Below are common questions and our answers about the best way to care for children’s teeth.
When should I schedule my child’s first visit to the dentist?
We recommend you make an appointment to see us as soon as your son or daughter gets that first tooth. The American Academy of Pediatric Dentistry recommends that children be seen by six months after their first tooth erupts, or at one year of age, whichever comes first.
How is a pediatric dentist different from other dentists?
All dental specialists (pediatric dentists, orthodontists, oral surgeons, and others) begin by completing dental school, then continue their education with several years of additional specialized training. During training in the field of pediatric dentistry, Dr. Seidman gained extensive knowledge and experience in treating infants, children, and adolescents.
Pediatric dentists enjoy working with children and bring to each patient our expertise in childhood development and behavior. Because our office is geared toward young visitors, you’ll find that our staff, as well as our office design, decorations, and activities, all work together to provide an especially friendly and comfortable environment for children.
What happens during my child’s first visit to the dentist?
The first visit is usually short and simple. In most cases, we focus on getting to know your little one and giving you some basic information about dental care. Dr. Seidman will check your youngster’s teeth for placement and health and look for any potential problems with the gums and jaw. If necessary, we may do a bit of cleaning.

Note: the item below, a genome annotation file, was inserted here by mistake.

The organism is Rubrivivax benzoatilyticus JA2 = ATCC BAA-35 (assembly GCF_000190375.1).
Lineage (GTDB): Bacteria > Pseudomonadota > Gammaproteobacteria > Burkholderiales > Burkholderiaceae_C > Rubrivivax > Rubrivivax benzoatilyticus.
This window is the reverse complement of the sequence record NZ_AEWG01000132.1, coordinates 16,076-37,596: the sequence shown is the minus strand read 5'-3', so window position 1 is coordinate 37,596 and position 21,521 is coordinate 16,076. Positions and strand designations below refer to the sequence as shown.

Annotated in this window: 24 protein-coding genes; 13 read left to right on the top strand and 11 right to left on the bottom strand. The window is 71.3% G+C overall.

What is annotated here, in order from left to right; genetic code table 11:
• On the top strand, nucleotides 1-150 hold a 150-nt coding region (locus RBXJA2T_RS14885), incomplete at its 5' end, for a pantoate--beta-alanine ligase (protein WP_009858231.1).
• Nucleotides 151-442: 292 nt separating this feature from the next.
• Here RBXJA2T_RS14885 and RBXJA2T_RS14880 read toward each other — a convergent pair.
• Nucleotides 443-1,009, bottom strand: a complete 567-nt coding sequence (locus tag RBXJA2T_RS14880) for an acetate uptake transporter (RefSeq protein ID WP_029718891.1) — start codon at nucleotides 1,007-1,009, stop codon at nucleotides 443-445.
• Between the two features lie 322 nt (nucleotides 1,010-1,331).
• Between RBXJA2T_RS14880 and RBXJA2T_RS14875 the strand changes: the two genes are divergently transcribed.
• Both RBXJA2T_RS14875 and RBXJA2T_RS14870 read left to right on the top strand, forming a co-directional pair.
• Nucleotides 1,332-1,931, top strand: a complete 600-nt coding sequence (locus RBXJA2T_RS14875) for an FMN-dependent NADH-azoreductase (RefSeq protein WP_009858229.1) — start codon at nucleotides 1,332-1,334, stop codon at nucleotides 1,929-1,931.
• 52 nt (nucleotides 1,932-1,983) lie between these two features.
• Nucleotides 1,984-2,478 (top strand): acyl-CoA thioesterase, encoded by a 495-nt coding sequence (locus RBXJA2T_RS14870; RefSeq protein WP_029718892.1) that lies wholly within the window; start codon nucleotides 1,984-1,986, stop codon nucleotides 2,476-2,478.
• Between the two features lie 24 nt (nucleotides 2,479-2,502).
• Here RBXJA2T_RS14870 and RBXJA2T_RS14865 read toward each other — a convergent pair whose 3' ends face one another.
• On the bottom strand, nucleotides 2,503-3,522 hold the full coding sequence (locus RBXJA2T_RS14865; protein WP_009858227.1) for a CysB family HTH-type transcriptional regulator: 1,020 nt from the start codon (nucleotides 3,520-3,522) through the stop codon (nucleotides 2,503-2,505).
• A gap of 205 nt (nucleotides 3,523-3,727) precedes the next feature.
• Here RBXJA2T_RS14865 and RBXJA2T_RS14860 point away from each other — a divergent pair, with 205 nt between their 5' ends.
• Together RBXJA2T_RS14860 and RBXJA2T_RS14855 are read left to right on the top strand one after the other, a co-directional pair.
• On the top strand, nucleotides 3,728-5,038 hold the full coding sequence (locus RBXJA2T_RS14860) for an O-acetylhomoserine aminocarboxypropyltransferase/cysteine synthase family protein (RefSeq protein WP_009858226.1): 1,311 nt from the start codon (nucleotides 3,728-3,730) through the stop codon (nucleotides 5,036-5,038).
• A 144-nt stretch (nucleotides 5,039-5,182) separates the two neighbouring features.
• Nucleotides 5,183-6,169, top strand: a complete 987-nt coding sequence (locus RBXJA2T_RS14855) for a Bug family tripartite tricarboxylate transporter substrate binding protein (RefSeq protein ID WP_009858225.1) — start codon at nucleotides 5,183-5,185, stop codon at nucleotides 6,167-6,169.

We will also answer any questions you have about how to care for your child’s teeth as they develop, and provide you with materials that contain helpful tips you can refer to at home.
How can I prepare my child for the first dental appointment?
The best preparation for your son or daughter’s first visit to our office is to maintain a positive attitude. Children pick up on adults’ apprehensions, so if you make negative comments about trips to the dentist, you can be sure that your child will anticipate an unpleasant experience and act accordingly.
Show your little one the pictures of the office and staff on the website. Let him or her know it’s important to keep teeth and gums healthy, and that the doctor will help to do that. Remember that Dr. Seidman is specially trained to handle fears and anxiety, and our staff excels at putting children at ease during treatment.
How often should my child visit the dentist?
We generally recommend scheduling checkups every six months. Depending on the circumstances of your child’s oral health, we may recommend more frequent visits.
Baby teeth aren’t permanent; why do they need special care?
Although they don’t last as long as permanent teeth, our first teeth play an important role in development. While they’re in place, primary teeth help your little one speak, smile, and chew properly. They also hold space in the jaw for permanent teeth.
If a child loses a tooth too early (due to damage or decay), nearby teeth may encroach on that space, which can result in crooked or misplaced permanent teeth. Also, your child’s general health is affected by the oral health of the teeth and gums.
What’s the best way to clean my baby’s teeth?
Even before your baby’s first tooth appears, we recommend you clean the gums after feedings with a damp, soft washcloth. As soon as the first tooth appears, you can start using a toothbrush. Choose a brush with soft bristles and a small head. You most likely can find a toothbrush designed for infants at your local drugstore.
At what age is it appropriate to use toothpaste to clean my child’s teeth?
Once your youngster has a few teeth, you can start applying toothpaste to the brush. Use only a tiny amount of fluoridated toothpaste (the size of a grain of rice) during each cleaning.